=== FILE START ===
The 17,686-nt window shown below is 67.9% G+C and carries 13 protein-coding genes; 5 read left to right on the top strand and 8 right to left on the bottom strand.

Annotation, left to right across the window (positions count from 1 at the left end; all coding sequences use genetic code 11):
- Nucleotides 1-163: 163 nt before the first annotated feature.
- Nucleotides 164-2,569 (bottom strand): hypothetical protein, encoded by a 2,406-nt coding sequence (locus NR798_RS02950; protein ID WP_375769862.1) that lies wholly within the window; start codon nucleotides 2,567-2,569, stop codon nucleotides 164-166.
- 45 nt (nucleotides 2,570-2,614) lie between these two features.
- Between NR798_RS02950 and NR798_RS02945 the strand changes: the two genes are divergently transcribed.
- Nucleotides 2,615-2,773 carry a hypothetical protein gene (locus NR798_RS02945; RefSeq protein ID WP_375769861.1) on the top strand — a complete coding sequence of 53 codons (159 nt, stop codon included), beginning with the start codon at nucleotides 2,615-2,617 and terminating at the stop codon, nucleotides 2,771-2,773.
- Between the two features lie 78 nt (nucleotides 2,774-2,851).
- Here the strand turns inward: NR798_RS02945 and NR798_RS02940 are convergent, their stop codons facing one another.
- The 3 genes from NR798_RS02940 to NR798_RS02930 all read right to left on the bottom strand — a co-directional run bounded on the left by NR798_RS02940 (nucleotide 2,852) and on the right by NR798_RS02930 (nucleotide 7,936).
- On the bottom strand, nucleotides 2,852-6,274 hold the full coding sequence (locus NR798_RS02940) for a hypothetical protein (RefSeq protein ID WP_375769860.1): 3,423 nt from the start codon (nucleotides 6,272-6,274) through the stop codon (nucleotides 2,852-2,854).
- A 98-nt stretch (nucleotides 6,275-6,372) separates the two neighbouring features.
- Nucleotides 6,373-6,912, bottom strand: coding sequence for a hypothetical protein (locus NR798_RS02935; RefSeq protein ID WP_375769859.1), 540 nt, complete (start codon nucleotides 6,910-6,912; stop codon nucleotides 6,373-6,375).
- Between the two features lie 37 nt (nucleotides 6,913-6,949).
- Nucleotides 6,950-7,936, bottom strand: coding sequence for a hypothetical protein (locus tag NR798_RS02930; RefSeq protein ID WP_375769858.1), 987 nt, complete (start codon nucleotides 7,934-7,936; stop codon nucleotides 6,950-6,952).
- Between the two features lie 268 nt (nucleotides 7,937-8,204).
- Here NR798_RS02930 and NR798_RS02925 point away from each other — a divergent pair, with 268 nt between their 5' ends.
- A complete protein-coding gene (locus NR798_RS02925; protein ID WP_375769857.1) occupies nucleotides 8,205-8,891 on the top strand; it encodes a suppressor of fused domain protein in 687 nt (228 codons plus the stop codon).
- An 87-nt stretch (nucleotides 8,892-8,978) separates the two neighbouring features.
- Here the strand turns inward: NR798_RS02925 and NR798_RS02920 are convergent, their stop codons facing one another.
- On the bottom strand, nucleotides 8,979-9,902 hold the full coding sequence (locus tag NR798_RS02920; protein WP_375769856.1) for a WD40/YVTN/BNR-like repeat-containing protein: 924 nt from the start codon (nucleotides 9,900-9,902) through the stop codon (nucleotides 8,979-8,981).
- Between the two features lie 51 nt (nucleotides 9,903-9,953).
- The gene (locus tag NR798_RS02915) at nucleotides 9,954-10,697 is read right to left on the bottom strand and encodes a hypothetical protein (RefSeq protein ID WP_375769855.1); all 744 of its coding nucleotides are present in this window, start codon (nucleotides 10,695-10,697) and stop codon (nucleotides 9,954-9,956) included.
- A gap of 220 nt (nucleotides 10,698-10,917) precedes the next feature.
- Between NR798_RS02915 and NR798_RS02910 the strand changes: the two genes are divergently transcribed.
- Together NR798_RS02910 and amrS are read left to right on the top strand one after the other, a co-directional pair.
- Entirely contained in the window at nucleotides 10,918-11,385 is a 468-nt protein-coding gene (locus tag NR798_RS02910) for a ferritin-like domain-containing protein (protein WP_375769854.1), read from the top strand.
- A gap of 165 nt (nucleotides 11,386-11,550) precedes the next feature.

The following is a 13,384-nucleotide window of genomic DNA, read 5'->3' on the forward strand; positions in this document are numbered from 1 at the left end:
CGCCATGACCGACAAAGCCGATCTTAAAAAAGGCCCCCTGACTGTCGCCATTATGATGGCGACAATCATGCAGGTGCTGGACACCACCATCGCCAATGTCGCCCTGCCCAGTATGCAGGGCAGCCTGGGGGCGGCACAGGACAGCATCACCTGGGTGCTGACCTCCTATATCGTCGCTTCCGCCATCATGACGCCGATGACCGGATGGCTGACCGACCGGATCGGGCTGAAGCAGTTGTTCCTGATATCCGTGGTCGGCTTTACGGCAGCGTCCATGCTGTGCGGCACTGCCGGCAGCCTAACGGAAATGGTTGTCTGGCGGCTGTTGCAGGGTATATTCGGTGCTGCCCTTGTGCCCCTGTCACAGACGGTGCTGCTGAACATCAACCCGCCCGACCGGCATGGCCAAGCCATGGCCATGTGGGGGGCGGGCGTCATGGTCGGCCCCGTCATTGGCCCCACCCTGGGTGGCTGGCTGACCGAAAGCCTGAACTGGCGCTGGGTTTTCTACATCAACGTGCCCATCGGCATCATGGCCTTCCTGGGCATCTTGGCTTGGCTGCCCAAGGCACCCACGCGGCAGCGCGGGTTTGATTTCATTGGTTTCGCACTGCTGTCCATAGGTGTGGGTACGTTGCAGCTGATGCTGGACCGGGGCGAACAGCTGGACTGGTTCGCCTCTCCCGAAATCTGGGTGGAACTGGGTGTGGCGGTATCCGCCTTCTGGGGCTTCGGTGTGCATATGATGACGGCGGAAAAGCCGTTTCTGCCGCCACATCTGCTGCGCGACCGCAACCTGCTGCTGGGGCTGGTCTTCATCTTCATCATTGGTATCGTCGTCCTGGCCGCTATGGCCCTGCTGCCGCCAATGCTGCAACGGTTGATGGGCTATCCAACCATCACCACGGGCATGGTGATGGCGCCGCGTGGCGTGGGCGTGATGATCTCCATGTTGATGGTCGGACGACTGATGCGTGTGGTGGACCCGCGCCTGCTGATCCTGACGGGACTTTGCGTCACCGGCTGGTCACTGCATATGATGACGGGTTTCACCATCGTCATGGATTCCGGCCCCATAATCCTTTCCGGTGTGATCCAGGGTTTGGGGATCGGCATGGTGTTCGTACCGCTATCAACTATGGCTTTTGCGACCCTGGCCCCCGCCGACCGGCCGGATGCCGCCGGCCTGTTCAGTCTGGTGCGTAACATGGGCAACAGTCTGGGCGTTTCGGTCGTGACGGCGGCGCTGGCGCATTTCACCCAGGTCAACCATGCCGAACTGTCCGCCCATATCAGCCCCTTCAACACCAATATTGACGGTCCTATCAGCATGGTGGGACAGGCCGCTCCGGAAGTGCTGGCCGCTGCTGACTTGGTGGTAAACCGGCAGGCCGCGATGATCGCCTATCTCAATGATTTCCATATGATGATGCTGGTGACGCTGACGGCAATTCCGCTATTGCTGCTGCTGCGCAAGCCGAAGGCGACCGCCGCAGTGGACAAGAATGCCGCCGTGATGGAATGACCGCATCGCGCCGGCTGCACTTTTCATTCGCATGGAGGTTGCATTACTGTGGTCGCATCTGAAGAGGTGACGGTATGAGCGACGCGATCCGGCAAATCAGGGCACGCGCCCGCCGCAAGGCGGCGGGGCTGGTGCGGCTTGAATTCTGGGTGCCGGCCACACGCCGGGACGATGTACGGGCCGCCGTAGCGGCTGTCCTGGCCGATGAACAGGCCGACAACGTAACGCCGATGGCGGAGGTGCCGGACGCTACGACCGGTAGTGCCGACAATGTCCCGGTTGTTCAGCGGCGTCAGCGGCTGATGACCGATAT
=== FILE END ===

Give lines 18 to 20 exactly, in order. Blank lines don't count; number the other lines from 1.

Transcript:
- A complete protein-coding gene (locus NR798_RS02925; protein ID WP_375769857.1) occupies nucleotides 8,205-8,891 on the top strand; it encodes a suppressor of fused domain protein in 687 nt (228 codons plus the stop codon).
- An 87-nt stretch (nucleotides 8,892-8,978) separates the two neighbouring features.
- Here the strand turns inward: NR798_RS02925 and NR798_RS02920 are convergent, their stop codons facing one another.